in full year 2020.
As the impacts of
COVID became more apparent, Senior Management worked with all staff on many
more responses, which resulted in our staff voting themselves to forego their
scheduled salary increase this year. This was an agreed increase in enterprise
agreement, so no small ask. It was one of the moments I would like to think our
staff from the bottom of my heart.
Together at every
level of Sunsuper all of these actions showed us and you, we're not just any
financial services company, we are your company and we will fearlessly guard your
future. With all that we did, each and every Sunsuper member lived our mission
of members first in a very real way this year. Now, we'd like to share a video
that may help you to see some of the things that we have been up to as well
We're really proud to be part of Sunsuper. We
have moments, such as those earlier in the year, when we rallied really quickly
to the early release payments. We responded quickly and we were the front
runner in a whole range of APRA measures, in terms of speed to having payments
to our members in need and that made me really proud to be part of it, not only
the team that delivered that, but part of Sunsuper for the whole of
organisation effort together.
What makes me proud to work for Sunsuper is
having the opportunity every day to support our most vulnerable members and
their families when they need to claim on their insurance. We make a difference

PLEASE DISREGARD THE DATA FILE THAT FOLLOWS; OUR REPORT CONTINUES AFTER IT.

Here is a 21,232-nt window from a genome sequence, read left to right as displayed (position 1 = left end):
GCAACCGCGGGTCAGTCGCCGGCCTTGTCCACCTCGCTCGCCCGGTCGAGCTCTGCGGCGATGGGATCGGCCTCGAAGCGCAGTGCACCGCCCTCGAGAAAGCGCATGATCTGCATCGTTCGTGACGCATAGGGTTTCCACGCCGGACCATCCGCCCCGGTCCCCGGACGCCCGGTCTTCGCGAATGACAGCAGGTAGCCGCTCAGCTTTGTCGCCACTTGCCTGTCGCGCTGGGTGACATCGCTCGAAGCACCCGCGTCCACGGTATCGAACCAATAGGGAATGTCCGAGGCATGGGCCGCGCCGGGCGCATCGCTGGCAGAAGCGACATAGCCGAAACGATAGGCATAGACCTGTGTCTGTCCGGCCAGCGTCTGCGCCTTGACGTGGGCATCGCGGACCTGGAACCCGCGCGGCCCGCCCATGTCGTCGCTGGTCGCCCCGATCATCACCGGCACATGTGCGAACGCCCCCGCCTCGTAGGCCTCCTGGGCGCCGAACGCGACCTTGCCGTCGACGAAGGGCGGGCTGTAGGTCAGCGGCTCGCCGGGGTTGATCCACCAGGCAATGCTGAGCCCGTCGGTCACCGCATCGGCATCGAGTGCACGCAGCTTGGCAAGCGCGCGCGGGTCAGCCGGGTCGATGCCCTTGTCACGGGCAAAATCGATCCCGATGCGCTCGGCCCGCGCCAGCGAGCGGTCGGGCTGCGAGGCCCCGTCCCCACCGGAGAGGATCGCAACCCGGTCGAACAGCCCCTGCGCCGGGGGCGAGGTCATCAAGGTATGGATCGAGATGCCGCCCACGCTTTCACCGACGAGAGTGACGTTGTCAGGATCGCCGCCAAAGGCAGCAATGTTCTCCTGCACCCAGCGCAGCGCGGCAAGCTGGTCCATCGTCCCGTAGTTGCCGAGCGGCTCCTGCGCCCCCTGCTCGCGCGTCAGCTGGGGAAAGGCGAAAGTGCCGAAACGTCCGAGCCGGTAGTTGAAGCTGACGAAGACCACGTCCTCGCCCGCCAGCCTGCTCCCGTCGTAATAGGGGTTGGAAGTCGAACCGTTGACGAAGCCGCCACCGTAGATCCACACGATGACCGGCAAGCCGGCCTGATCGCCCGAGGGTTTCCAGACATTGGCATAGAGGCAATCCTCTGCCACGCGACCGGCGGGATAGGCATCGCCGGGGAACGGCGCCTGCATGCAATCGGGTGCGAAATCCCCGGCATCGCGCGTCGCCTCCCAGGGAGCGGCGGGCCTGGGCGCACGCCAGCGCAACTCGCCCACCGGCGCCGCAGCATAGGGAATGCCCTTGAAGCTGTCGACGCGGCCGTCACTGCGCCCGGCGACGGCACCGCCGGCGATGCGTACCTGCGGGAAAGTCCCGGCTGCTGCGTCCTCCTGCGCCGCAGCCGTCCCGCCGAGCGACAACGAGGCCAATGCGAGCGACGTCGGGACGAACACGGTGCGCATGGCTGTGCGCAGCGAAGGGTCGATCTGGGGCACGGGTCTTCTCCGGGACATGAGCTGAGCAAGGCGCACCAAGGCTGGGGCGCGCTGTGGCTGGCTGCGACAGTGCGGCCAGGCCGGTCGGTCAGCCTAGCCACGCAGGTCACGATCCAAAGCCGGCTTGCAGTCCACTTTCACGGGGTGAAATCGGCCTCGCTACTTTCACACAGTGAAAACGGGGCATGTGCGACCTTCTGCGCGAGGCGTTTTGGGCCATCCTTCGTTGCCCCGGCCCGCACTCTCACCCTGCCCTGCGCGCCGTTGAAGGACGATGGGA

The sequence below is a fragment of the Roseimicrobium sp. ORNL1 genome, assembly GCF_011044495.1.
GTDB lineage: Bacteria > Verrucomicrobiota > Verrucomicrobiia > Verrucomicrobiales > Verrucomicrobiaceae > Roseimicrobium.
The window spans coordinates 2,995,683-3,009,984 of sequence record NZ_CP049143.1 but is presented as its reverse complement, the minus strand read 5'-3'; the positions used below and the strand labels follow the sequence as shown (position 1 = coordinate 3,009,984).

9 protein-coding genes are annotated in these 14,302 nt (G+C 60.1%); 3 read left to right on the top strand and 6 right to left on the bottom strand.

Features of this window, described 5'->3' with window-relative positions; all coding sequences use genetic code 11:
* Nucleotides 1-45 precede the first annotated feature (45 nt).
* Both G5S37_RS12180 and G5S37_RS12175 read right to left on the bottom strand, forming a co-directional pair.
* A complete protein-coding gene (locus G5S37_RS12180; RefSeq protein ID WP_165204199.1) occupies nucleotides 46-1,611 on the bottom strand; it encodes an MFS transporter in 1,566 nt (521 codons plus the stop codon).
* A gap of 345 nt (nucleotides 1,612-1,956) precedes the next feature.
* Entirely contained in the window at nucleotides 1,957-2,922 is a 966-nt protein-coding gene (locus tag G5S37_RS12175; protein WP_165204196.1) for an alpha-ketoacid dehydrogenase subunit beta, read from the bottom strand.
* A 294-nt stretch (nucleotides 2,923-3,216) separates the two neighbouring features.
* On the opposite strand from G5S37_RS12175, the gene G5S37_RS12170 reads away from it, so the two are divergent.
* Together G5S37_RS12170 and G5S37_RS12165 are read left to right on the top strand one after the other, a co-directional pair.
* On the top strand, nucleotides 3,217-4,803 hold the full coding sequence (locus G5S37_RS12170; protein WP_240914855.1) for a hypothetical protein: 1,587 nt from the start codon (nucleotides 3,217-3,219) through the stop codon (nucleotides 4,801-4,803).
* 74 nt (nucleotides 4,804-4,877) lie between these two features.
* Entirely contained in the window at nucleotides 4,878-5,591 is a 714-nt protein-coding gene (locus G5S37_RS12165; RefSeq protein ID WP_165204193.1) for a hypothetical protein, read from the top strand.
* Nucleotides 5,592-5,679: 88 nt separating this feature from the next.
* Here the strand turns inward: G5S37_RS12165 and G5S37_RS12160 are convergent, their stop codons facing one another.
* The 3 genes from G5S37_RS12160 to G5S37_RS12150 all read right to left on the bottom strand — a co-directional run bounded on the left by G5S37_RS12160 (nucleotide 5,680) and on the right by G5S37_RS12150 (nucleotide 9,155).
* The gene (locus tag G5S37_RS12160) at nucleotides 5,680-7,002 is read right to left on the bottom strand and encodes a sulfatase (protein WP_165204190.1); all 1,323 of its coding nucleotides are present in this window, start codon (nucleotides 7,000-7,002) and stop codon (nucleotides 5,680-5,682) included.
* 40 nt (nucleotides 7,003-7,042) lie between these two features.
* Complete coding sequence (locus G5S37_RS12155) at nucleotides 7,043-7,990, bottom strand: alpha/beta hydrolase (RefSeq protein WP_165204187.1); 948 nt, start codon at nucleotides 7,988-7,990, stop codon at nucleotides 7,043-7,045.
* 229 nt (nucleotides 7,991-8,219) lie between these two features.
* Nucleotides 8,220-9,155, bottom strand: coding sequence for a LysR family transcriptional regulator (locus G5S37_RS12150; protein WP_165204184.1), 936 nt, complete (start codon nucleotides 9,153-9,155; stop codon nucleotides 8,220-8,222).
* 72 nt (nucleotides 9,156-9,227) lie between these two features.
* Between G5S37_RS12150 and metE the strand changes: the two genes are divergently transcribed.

to many lives every day.
Welcome back. So tonight's event will be in
two parts. Firstly, we'll have updates from our Chair, Andrew in Brisbane, and
our CEO Bern and Chief Investment Officer, Ian from Sydney, and that will take
just over half an hour, and then we'll answer your questions, and thank you to
those of you who submitted your question prior to tonight. But during the webcast
tonight you can also click on the little speech bubble on the bottom right side
of your screen to ask a question at any point in time or just provide us some
feedback. I know the team would love to hear from you.
Please be sure to
include your name and email address along with the question and we'll try to
answer as many of your questions as we can live, but if we don't get a chance
to answer them all, we already have quite a few, pre-submitted, we'll be
publishing all questions and answering them online in the coming weeks. We
won't answer through the broadcast, any questions that pertain to your personal
financial situation, for example, something very specific to your account. We
can answer those questions directly to you and for those questions we have a
live chat function.
So if you've got
one of those questions on your own situation, please click on the "i"
icon on the right-hand side of your screen and from there you can select
"Member Inquiries" or request a call back and one of our team will be
We also have the
rest of our Board of Directors and members of our Executive Leadership Team for
the broadcast, so they'll also be available to answer any specific questions
during the Q&A. And, finally, the legals. I need to let you know that the
information we're providing tonight is known as general information only. It's
about Sunsuper as a whole and doesn't take into account your personal specific
circumstances, such as your individual investment objectives or financial
And now I've done
that, I'd like to introduce Andrew Fraser, the Chair of Sunsuper, who's going
to provide an update on the funds strategy. Andrew was appointed as an